JOHANNESBURG, Oct 25 (Reuters) – South African state logistics group Transnet said cable theft had spiked during a strike by its staff this month, further hobbling a freight rail service whose poor performance was already costing exporters billions of rand annually.
Transnet workers went on a 12-day strike over a wage claim from Oct.6, hitting ports and freight rail services in Africa’s most advanced economy.
Before the strike, Transnet’s rail freight services were operating below capacity due to shortages of locomotives, poor maintenance, a lack of spare parts for trains, copper cable theft and vandalism.
During a media briefing on Tuesday, Transnet executives said cable theft had increased due to low levels of security staff during the strike, particularly on the container corridor – which runs between commercial hub Johannesburg and the port of Durban on the Indian ocean – which lost 12 kilometres of cable during the walkout.
“We are looking at a 22% increase in cable theft just on the container corridor over the course of the strike,” said Rudzani Ligege, Transnet managing executive for operations in the area.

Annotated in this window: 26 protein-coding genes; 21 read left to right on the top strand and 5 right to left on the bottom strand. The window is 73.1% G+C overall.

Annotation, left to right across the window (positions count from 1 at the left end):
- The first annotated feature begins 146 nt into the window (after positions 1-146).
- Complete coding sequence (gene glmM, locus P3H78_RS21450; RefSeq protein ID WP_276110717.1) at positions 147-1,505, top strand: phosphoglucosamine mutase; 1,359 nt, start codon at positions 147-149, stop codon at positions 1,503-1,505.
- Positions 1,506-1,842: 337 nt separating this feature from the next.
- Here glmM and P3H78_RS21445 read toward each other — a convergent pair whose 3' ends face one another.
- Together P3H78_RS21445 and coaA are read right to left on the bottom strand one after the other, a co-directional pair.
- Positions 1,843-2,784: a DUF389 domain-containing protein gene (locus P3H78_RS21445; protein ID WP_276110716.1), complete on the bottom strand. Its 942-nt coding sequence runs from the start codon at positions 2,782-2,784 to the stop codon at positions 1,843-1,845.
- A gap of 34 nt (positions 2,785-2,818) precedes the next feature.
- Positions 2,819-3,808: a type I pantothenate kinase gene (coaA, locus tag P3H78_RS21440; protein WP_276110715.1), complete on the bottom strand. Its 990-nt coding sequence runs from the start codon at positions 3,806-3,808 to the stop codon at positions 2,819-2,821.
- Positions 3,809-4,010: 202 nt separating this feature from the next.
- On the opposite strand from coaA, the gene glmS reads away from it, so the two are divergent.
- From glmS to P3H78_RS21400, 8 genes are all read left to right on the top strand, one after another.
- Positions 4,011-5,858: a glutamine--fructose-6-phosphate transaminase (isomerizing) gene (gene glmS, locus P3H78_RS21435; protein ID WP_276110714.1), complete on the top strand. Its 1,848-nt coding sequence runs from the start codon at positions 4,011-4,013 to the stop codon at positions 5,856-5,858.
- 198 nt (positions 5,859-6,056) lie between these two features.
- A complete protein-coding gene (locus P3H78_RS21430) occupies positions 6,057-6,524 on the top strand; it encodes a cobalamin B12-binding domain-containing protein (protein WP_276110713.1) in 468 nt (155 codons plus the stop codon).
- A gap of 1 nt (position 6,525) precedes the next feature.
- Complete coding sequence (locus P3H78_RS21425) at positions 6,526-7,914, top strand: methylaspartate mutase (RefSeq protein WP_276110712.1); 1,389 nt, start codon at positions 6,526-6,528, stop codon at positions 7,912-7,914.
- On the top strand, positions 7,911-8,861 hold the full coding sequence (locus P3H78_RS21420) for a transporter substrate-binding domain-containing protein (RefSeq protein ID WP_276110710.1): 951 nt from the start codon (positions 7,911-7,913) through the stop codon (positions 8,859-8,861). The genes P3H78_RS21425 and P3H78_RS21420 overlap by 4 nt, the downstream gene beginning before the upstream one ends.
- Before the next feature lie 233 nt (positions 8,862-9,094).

There were also isolated incidents of vandalism of locomotives during the early stages of the strike, Marius Bennett, Transnet’s general manager for security, said.
Despite the nearly two-week strike, Transnet said it still aims to haul 60 million tonnes of coal in its financial year through March 2023.
“We are working tirelessly to continue the improvements that we started to see before the strike started,” said Ali Motala, managing executive for Transnet Freight Rail’s north corridor, which hauls thermal coal from mines to Richards Bay Coal Terminal.
Transnet’s freight rail service had operated at 18% of capacity during the strike, officials said, leaving exporters, especially miners, counting huge losses.
The Minerals Council of South Africa said each day of the strike cost miners 815 million rand ($44 million) in lost export revenue.
($1 = 18.4930 rand)
(Reporting by Helen Reid and Nelson Banya; Editing by Kirsten Donovan and David Holmes)